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These kind of photos are passed around daily by teens,preteens and adults without the slightest regard for human emotions. The likes, lols (laugh out louds), omgs (oh my goshs) and emojis encourage their distribution in an effort to gain likes, followers, and advance one’s status by belittling someone else. We can’t allow this to happen. That lol comes at the price of someone’s parent, cousin, sibling and child. You wouldn’t lmbo (laugh my butt off) if it was you, so don’t lol because it’s not. By reporting these kind of derogatory posts, we can begin to eliminate them from our social media and put down our pitchforks.

Peace, love and fairy dust,

Privy Princess

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Posted by on May 27, 2016 in Be Encouraged, Be Pensive

 

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Where Cosmo got it wrong…2015 Trends that need to R.I.P

Where Cosmo got it wrong…2015 Trends that need to R.I.P

Twitter has erupted with the new discovery of Cosmopolitan’s “21 Beauty Trends That Need to Die in 2015”  due to the fact that all the black women included in the article are featured in the “R.I.P.” category or  trends that need to go.  Such categorization has some publicly encouraging the boycotting of the magazine, while others have taken to the social media site with hashtags like #whatitsliketobeablackgirl. Yet my problem isn’t with the topic of categorization but why it exists to begin with, so in response to Cosmopolitan and all those crying wolf over this “problem” here’s my list of Attitudes That Need to Die in 2015.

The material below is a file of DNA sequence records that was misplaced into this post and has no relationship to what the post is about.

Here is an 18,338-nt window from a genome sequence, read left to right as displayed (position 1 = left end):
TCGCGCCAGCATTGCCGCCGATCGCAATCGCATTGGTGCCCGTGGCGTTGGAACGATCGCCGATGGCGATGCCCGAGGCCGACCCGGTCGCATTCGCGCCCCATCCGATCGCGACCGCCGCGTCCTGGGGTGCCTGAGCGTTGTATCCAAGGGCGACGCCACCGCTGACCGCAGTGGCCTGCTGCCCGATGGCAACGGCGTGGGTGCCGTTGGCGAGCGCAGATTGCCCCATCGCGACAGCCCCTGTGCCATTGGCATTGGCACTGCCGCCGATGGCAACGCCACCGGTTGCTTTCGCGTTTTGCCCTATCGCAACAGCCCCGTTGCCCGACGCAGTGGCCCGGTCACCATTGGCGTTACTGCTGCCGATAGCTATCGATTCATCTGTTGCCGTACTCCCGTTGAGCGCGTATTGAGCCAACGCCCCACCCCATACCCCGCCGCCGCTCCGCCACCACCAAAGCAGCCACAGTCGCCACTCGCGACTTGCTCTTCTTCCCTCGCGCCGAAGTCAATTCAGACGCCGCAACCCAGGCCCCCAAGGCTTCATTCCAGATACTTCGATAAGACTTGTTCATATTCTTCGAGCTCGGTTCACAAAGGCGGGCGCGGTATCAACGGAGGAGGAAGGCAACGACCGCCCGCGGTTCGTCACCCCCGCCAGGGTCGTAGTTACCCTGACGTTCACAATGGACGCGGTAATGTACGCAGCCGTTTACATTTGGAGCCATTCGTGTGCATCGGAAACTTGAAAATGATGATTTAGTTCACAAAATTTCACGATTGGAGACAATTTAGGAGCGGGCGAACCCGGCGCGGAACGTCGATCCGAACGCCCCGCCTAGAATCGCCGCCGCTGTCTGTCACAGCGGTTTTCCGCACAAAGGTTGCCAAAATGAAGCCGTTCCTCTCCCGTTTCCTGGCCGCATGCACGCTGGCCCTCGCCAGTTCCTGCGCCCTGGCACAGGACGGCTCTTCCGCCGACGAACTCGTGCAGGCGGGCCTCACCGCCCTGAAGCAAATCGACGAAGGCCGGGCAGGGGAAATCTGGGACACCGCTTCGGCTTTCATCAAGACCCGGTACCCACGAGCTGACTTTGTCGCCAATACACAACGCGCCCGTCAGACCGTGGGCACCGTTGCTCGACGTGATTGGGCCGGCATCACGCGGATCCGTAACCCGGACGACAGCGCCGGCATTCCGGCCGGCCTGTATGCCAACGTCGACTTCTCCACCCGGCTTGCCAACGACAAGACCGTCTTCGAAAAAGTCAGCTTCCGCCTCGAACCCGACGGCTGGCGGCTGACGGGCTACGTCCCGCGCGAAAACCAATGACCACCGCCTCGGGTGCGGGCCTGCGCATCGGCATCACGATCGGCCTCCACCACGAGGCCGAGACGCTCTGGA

1. Playing the victim: While racism in this world does still exist, it is important to know how to choose your battles. Sure there are 4 women in this article who are black, and all of them are in the “R.I.P.” category, but what about the remaining 17 who are either White or Hispanic who are also in this category? They aren’t taking to social media and hashtagging their lives away because it doesn’t matter. Sure as a community we have been dealt some dirty hands, but does this article really compare to the Trayvon Martins of this world? I think not. I mean sure Cosmopolitan has apologized, wonderful, but what about the apologies for all the deaths and injustice? Hmmm…crickets. So take a step back, reevaluate the seriousness of situations, and wonder why you’re worrying about the opinions of shrimp if you consider yourself a shark.